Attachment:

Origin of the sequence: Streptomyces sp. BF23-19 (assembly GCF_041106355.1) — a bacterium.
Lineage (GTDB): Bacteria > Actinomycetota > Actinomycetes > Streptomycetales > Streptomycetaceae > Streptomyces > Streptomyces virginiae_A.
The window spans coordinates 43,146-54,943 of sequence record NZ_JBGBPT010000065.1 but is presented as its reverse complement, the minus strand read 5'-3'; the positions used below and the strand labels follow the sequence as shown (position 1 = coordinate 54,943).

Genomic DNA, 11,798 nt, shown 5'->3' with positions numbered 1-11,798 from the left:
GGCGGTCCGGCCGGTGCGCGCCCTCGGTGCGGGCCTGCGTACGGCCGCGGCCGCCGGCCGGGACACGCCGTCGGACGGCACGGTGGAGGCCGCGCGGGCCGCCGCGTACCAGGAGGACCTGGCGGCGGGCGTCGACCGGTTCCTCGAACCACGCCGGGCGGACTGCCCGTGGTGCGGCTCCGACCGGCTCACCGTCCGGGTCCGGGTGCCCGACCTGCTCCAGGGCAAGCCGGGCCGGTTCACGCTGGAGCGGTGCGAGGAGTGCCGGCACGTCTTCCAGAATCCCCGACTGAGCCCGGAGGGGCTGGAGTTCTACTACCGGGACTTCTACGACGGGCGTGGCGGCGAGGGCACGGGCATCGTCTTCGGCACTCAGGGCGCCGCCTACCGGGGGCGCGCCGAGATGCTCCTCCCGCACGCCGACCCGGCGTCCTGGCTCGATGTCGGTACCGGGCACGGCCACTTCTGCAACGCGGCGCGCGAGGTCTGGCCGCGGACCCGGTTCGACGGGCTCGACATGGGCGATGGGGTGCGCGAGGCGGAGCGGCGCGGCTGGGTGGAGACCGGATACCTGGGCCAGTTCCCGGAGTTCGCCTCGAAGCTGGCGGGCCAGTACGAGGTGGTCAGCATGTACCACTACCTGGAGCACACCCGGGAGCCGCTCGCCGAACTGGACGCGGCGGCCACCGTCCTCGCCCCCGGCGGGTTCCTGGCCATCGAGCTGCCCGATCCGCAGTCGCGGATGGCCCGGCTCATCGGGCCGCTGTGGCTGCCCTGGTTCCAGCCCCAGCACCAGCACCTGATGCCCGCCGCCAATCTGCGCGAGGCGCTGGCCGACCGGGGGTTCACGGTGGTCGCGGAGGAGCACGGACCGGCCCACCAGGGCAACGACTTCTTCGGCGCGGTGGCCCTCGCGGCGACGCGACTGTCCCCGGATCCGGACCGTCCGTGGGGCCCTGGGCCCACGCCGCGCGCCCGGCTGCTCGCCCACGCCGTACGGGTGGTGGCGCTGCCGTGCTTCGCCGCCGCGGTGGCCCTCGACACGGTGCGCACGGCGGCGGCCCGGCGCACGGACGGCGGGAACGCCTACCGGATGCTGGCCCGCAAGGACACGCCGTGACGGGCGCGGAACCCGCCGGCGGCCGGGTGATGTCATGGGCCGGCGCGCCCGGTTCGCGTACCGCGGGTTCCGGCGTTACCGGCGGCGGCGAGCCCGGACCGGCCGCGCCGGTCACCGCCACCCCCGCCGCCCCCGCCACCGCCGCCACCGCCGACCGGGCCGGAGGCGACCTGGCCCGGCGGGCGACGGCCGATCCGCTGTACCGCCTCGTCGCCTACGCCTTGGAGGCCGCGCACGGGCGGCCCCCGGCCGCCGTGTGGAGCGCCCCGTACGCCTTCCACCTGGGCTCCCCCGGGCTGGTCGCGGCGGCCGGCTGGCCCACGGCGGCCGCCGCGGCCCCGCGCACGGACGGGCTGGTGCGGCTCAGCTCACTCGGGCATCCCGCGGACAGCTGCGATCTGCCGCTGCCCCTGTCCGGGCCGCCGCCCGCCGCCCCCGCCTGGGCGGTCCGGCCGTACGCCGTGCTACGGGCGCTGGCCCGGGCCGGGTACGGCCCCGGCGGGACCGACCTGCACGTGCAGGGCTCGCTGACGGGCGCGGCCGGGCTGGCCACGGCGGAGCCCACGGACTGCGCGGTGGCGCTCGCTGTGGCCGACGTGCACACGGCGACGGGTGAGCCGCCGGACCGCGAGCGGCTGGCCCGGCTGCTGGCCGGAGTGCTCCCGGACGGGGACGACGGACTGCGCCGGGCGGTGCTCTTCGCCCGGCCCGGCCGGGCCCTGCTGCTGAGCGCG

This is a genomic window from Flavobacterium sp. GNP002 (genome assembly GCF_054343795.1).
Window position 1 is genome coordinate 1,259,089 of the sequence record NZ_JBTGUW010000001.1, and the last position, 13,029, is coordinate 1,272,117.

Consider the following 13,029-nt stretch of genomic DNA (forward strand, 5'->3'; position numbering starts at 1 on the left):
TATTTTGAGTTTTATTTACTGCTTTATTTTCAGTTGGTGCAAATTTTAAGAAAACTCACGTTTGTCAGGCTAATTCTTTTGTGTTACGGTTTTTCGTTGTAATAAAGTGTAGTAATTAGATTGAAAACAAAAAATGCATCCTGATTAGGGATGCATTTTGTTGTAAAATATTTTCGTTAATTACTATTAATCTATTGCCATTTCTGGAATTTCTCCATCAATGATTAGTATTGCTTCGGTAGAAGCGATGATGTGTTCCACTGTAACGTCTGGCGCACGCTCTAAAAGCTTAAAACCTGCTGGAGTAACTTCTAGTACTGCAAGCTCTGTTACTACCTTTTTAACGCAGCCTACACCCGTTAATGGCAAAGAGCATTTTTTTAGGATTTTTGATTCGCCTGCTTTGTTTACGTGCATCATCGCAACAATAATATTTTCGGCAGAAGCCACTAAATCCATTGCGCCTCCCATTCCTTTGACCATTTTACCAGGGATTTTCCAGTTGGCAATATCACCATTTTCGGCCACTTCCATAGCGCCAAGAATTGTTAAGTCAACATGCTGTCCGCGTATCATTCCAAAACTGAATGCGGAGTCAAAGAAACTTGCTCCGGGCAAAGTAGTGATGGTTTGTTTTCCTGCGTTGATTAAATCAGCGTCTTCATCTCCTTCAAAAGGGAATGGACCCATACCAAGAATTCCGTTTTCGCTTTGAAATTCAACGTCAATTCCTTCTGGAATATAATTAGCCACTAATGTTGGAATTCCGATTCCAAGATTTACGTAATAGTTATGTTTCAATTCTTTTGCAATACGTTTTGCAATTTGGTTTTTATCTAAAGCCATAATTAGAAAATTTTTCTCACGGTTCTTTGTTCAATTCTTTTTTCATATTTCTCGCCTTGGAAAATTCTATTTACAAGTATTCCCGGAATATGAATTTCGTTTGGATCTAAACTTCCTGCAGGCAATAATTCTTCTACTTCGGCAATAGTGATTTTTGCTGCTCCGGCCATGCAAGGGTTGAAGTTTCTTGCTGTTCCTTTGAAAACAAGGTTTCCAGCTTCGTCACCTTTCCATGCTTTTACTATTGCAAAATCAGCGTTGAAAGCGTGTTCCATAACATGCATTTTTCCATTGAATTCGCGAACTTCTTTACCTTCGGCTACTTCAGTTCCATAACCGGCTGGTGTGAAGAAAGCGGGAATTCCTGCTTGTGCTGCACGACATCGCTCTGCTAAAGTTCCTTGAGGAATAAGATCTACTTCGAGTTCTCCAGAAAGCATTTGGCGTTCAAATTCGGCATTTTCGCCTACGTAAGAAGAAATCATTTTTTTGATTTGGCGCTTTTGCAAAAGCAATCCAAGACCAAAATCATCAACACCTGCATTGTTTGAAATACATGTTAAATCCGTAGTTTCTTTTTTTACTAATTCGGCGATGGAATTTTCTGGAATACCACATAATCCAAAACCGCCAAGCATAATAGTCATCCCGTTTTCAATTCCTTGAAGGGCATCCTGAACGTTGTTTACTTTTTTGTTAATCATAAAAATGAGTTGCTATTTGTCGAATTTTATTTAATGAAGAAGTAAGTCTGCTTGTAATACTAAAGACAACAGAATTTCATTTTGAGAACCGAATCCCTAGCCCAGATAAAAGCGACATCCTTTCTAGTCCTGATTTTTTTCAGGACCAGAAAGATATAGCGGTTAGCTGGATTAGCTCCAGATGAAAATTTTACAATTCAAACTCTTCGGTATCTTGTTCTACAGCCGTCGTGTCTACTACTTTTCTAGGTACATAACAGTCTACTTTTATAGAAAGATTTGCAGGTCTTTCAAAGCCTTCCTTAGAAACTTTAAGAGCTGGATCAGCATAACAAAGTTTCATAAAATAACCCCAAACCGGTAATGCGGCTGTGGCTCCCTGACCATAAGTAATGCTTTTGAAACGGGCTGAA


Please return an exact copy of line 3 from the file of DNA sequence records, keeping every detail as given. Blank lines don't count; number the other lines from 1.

The window spans coordinates 43,146-54,943 of sequence record NZ_JBGBPT010000065.1 but is presented as its reverse complement, the minus strand read 5'-3'; the positions used below and the strand labels follow the sequence as shown (position 1 = coordinate 54,943).